Lisa Donnelly

Formed in Los Angeles, CA.

Radio station: Listen to music by Lisa Donnelly

Upcoming shows

No scheduled events.

Past shows


Influences: Stevie Nicks, Sarah McLachlan, Lucinda Williams, Patsy Cline, Regina Spektor, Prince, Joni Mitchell, Susan Tedeschi, Janis Joplin, etc.


Folk / Singer-songwriter, Pop, Rock


Name Released Label
Album cover We Had A Thing 2009


“Life takes a lifetime,” sings Lisa Donnelly in “Naturally,” one of 10 radiant songs on her solo debut, We Had a Thing. With Zen simplicity, this phrase neatly introduces a superlative singer/songwriter who embraces existence and inspiration with equal fervor. Her songs capture fortuitous moments as she marvels at an 83-year old clairvoyant who reads her future at a dinner party on “Laugh,” backpacks through the cobblestone streets of Spain with the guitar-toting troubadour, “Julian,” and sizes up an interest of lust on “Little Devil.” Electronic and organic textures illuminate her irrepressible artistry with prevailing grooves and vibrant instrumentation.

Born in Lawrence, outside of Kansas City, Donnelly’s kinetic childhood energies were channeled into a whirlwind of pursuits at which she excelled: dance, tennis, acting and academia. “All my life I couldn’t figure out what my biggest passion was,” she remembers. “It never occurred to me to sing in bands until I was a freshman in college in San Diego. When I look back I realize: I’m a writer who sings.”

Returning to study at Kansas University, Lisa, waiting tables in a local club, would sit in with the resident bands. Lisa recalls her invitation into this proverbial circle of musicians as “a handful of 45 year-old dudes wanting me to sing with them so I started going around to semi--leery bars in Kansas City, Lawrence & Topeka. I was not even legal, but I was making money singing covers and learning about the blues.” Blues, Donnelly says, draws her into its core. “I like the rawness. Lyrically, it never apologizes for itself. The blues takes my blues away.”

Returning from a study trip to Spain, she decided to channel her energies into singing. “Putting all logic aside, my brain and heart were more invested in the theater, but my soul - the part of me I felt came to life when I was in Spain --was completely enamored with music. I knew I had to explore it.” She made plans to convene in Los Angeles with a Boston band from Berklee, but the project faltered. Instead, she fronted the L.A. band A.M. Pacific and was subsequently indoctrinated into the Hollywood club scene of The Roxy, The Viper Room, and The Derby. She appreciates the camaraderie of being in a band. “I do not sit in a dark room by myself and write songs 12 hours a day. I like collaborating. I never wanted to be a solo artist.”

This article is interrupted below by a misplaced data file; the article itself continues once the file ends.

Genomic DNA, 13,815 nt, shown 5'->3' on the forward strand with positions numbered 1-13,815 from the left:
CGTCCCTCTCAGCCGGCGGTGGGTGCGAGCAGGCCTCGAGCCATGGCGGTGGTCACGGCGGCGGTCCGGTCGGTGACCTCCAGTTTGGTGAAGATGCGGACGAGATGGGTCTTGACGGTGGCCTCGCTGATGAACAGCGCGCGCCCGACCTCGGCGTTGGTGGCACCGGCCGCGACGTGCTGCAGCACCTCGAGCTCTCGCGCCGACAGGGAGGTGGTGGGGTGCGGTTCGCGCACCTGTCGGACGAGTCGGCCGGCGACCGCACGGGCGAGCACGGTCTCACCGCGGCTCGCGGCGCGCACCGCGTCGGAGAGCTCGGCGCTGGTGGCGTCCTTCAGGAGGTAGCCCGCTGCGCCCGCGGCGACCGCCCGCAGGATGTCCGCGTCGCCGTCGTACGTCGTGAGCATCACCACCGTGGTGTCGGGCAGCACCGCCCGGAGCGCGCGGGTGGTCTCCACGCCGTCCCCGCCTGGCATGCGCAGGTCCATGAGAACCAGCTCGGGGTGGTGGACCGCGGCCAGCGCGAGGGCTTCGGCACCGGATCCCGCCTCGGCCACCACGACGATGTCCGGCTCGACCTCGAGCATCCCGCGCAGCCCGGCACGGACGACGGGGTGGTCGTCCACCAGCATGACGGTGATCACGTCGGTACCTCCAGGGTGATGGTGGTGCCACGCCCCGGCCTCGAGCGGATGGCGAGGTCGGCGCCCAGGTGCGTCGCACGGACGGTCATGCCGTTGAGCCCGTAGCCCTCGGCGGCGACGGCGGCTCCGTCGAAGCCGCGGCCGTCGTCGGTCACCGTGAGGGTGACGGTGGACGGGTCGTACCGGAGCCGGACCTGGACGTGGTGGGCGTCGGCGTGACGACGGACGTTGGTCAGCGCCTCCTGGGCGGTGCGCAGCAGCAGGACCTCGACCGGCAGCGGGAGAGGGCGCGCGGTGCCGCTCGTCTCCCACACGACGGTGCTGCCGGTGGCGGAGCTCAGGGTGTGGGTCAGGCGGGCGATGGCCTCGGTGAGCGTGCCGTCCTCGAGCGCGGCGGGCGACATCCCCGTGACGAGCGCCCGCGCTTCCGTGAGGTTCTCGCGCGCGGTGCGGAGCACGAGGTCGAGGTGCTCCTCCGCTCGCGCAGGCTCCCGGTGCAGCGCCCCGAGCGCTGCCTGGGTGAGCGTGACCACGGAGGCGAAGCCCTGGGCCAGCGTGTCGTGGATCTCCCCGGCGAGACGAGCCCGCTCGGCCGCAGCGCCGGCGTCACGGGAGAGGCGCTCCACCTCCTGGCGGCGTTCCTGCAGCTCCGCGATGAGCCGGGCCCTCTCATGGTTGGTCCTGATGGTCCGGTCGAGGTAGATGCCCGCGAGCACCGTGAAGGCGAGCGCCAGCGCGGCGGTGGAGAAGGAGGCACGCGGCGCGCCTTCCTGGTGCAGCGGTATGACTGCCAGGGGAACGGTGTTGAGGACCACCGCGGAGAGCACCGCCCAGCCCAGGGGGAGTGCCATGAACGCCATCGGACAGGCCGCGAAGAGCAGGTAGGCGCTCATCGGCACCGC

Although recording a solo CD might seem a contradiction, collaboration is a huge part of Lisa’s creative process as her alliance with co-writer/producer/multi-instrumentalist Rob Giles on We Had a Thing confirms. She recalls their initial meeting. “He asked, ‘I need to know what your 10 favorite records are and why. And I need to know if you had five minutes to talk to the world what would you say and how would you say it?’ I almost started crying -- in all of my time in L.A. no one had ever asked me the right questions. It was deep and real: he wanted to know who I was and what I wanted to say and then from there we could figure out how to say it together.” Another key player on the songs is co-writer Rich Jacques, whom Donnelly invited to participate as a co-writer and co-producer with Giles, and songwriter Kevin Hunter who co-wrote “Better,” and “Let Go That Weight.”

Asked to describe herself in three words, Donnelly laughs, “Oh! My! God!” before she avows, “I am comfortable with myself, sometimes to a fault, I’m really outgoing, and I’m a little scattered.” In her “making of” video for We Had a Thing she relates that she feels like she’s “standing at the bottom of a huge mountain.” She notes, “I don’t know how things are going to turn out for me but I’m willing to make any sacrifice. Every night before I go to sleep I think of three things I’m grateful for. You can’t write music from the heart and not love from the heart.”